The now-bankrupt Summit Texas Clean Energy company received MILLIONS from the Obama administration in 2010 after a report from the Energy Department’s inspector general became public. $1.7 million in fact.
This raises questions, as well as concerns, about abusing taxpayer funds.
The inspector general says that the Energy Department, under Obama, gave a potentially unallowable” $1.2 million in lobbying as well as $1.3 million in “questionable or prohibited” travel-related expenses.
The report also revealed Obama’s Energy Department gave millions of additional dollars to the coal company when they requested it despite never requesting sufficient documentation.
“(The Office of) Fossil Energy had not always exercised sound project and financial management practices in its oversight of the project,” the inspector general said.
As reported by The Washington Examiner:
The travel-related expenses include more than $650,000 incurred by a consultant used by Summit Texas Clean Energy for items such as a spa service, alcohol, first-class travel, limousine services, receipts in foreign currency, and business meals.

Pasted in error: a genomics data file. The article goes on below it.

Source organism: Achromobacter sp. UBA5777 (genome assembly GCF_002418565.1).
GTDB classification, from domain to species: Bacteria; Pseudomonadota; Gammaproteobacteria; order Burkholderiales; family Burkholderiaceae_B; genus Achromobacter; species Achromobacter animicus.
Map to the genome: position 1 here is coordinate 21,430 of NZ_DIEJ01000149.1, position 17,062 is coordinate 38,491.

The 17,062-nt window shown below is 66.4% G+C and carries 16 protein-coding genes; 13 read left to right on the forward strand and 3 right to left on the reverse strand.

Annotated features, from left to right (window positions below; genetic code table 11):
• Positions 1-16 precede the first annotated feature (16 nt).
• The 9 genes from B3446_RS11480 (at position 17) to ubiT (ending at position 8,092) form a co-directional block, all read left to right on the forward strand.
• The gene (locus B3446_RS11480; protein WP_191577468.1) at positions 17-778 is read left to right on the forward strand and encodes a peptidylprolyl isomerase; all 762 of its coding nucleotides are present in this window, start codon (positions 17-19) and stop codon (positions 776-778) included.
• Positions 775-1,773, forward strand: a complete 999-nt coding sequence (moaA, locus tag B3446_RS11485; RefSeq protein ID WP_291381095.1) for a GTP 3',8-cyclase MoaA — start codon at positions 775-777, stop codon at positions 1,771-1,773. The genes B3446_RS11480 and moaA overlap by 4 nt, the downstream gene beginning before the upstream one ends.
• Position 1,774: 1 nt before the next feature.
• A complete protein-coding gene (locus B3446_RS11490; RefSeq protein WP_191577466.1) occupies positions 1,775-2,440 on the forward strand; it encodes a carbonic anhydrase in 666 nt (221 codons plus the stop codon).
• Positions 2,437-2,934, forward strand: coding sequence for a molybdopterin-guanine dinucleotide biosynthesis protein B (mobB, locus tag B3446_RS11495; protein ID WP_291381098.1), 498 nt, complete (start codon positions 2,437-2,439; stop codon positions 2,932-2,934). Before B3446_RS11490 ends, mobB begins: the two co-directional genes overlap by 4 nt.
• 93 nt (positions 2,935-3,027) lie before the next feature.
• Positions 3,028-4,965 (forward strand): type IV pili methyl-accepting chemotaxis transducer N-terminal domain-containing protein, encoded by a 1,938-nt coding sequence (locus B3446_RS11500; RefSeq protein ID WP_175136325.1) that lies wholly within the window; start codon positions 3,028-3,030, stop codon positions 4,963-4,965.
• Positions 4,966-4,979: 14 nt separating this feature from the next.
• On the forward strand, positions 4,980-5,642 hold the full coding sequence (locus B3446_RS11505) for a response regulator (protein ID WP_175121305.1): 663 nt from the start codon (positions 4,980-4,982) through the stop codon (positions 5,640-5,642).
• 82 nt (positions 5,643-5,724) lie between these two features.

Companies partnering with the government cannot charge for lobbying fees under federal law.
The Texas Clean Energy Project promised to capture 2 million tons of carbon dioxide a year from a coal plant, or 90 percent of its annual emissions, and bury them underground.
Under the terms of the project, the Energy Department was supposed to obtain from Summit Texas Clean Energy invoices prior to reimbursing the company and approving the expenditures.
he Energy Department in June 2016 suspended funding for the project, which was plagued by delays and was unable to attract sufficient private financing.
An inspector general report that year found the Energy Department took actions “that increased its financial risk without assurances that the project would succeed.”
Summit Texas Clean Energy filed for bankruptcy in October 2017.
The new inspector general report comes after Congress last week passed a government spending bill that would extend and expand a tax credit supporting carbon capture and storage projects.
(H/T The Washington Examiner)